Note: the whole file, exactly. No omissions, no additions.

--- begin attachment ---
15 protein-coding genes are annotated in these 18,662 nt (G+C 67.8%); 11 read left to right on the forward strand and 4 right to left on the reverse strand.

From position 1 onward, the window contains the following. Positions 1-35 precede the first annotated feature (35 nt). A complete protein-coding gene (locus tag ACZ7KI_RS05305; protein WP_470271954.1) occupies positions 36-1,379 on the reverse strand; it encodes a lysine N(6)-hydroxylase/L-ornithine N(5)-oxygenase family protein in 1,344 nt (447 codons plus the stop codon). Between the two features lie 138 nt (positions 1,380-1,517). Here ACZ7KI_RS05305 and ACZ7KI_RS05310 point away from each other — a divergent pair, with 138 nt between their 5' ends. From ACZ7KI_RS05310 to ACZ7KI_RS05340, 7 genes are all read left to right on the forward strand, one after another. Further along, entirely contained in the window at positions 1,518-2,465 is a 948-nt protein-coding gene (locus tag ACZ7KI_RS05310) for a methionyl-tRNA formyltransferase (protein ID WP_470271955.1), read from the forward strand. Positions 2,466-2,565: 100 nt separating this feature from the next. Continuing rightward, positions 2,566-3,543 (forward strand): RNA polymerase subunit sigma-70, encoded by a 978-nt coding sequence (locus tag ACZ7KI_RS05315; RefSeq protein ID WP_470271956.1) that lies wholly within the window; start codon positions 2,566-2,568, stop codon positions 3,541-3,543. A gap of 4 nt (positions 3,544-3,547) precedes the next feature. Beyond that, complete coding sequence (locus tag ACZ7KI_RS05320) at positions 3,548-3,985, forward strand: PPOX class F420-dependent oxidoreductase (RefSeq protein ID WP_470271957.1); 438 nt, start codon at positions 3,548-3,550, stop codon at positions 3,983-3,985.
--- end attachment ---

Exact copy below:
15 protein-coding genes are annotated in these 18,662 nt (G+C 67.8%); 11 read left to right on the forward strand and 4 right to left on the reverse strand.

From position 1 onward, the window contains the following. Positions 1-35 precede the first annotated feature (35 nt). A complete protein-coding gene (locus tag ACZ7KI_RS05305; protein WP_470271954.1) occupies positions 36-1,379 on the reverse strand; it encodes a lysine N(6)-hydroxylase/L-ornithine N(5)-oxygenase family protein in 1,344 nt (447 codons plus the stop codon). Between the two features lie 138 nt (positions 1,380-1,517). Here ACZ7KI_RS05305 and ACZ7KI_RS05310 point away from each other — a divergent pair, with 138 nt between their 5' ends. From ACZ7KI_RS05310 to ACZ7KI_RS05340, 7 genes are all read left to right on the forward strand, one after another. Further along, entirely contained in the window at positions 1,518-2,465 is a 948-nt protein-coding gene (locus tag ACZ7KI_RS05310) for a methionyl-tRNA formyltransferase (protein ID WP_470271955.1), read from the forward strand. Positions 2,466-2,565: 100 nt separating this feature from the next. Continuing rightward, positions 2,566-3,543 (forward strand): RNA polymerase subunit sigma-70, encoded by a 978-nt coding sequence (locus tag ACZ7KI_RS05315; RefSeq protein ID WP_470271956.1) that lies wholly within the window; start codon positions 2,566-2,568, stop codon positions 3,541-3,543. A gap of 4 nt (positions 3,544-3,547) precedes the next feature. Beyond that, complete coding sequence (locus tag ACZ7KI_RS05320) at positions 3,548-3,985, forward strand: PPOX class F420-dependent oxidoreductase (RefSeq protein ID WP_470271957.1); 438 nt, start codon at positions 3,548-3,550, stop codon at positions 3,983-3,985.